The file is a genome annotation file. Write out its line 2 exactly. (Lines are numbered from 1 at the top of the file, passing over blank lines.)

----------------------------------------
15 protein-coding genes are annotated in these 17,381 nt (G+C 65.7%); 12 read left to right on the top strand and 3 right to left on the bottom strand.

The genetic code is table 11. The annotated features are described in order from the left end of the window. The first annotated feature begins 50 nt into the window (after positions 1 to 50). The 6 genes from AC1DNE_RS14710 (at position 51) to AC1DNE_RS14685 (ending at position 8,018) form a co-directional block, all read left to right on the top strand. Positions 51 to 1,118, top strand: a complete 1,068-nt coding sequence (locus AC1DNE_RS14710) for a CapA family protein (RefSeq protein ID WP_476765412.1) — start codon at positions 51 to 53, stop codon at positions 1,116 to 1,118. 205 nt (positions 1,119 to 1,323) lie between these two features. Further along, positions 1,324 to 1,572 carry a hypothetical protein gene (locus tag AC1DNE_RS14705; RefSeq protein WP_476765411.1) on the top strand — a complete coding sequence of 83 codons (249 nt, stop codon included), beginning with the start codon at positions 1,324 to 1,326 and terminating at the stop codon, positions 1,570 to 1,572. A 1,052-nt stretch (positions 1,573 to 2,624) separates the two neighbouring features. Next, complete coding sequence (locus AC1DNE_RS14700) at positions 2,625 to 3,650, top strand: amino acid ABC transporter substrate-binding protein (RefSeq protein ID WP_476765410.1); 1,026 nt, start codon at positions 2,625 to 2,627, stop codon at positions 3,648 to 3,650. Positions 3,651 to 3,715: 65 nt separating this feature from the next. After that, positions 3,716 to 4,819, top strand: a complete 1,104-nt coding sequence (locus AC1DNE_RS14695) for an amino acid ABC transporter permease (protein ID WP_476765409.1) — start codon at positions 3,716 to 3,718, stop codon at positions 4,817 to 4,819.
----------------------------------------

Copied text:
The genetic code is table 11. The annotated features are described in order from the left end of the window. The first annotated feature begins 50 nt into the window (after positions 1 to 50). The 6 genes from AC1DNE_RS14710 (at position 51) to AC1DNE_RS14685 (ending at position 8,018) form a co-directional block, all read left to right on the top strand. Positions 51 to 1,118, top strand: a complete 1,068-nt coding sequence (locus AC1DNE_RS14710) for a CapA family protein (RefSeq protein ID WP_476765412.1) — start codon at positions 51 to 53, stop codon at positions 1,116 to 1,118. 205 nt (positions 1,119 to 1,323) lie between these two features. Further along, positions 1,324 to 1,572 carry a hypothetical protein gene (locus tag AC1DNE_RS14705; RefSeq protein WP_476765411.1) on the top strand — a complete coding sequence of 83 codons (249 nt, stop codon included), beginning with the start codon at positions 1,324 to 1,326 and terminating at the stop codon, positions 1,570 to 1,572. A 1,052-nt stretch (positions 1,573 to 2,624) separates the two neighbouring features. Next, complete coding sequence (locus AC1DNE_RS14700) at positions 2,625 to 3,650, top strand: amino acid ABC transporter substrate-binding protein (RefSeq protein ID WP_476765410.1); 1,026 nt, start codon at positions 2,625 to 2,627, stop codon at positions 3,648 to 3,650. Positions 3,651 to 3,715: 65 nt separating this feature from the next. After that, positions 3,716 to 4,819, top strand: a complete 1,104-nt coding sequence (locus AC1DNE_RS14695) for an amino acid ABC transporter permease (protein ID WP_476765409.1) — start codon at positions 3,716 to 3,718, stop codon at positions 4,817 to 4,819.